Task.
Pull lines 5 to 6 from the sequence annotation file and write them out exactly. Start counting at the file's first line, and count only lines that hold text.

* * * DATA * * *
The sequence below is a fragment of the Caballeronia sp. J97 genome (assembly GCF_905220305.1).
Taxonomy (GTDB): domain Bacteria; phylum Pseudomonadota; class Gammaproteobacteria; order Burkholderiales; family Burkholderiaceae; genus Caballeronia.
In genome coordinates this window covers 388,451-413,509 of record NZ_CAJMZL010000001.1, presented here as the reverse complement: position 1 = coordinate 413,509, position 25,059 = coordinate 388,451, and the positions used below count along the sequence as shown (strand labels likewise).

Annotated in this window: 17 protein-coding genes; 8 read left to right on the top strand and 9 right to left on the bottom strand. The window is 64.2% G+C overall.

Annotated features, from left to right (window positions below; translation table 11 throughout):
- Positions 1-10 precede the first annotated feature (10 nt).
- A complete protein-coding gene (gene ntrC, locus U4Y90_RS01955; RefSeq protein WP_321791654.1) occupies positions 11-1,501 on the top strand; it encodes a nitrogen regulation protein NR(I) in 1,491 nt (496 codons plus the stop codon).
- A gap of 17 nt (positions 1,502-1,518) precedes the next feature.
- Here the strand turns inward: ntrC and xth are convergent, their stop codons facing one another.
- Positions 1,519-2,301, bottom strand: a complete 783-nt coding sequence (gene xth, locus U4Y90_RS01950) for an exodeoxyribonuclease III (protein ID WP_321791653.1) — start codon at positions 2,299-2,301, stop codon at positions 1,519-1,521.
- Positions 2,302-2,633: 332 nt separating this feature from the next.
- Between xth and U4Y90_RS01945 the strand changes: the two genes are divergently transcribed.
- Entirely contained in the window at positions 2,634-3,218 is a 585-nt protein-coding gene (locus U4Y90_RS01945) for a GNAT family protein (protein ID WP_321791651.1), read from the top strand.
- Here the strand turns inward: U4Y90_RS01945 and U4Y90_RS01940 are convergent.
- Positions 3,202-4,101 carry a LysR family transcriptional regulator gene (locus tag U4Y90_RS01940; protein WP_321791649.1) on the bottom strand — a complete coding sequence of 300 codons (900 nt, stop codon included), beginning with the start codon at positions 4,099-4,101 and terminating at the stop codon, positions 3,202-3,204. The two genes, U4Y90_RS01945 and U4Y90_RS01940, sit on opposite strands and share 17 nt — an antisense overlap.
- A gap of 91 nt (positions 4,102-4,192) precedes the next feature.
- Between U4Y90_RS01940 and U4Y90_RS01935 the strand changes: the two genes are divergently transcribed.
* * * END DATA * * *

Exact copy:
Annotated features, from left to right (window positions below; translation table 11 throughout):
- Positions 1-10 precede the first annotated feature (10 nt).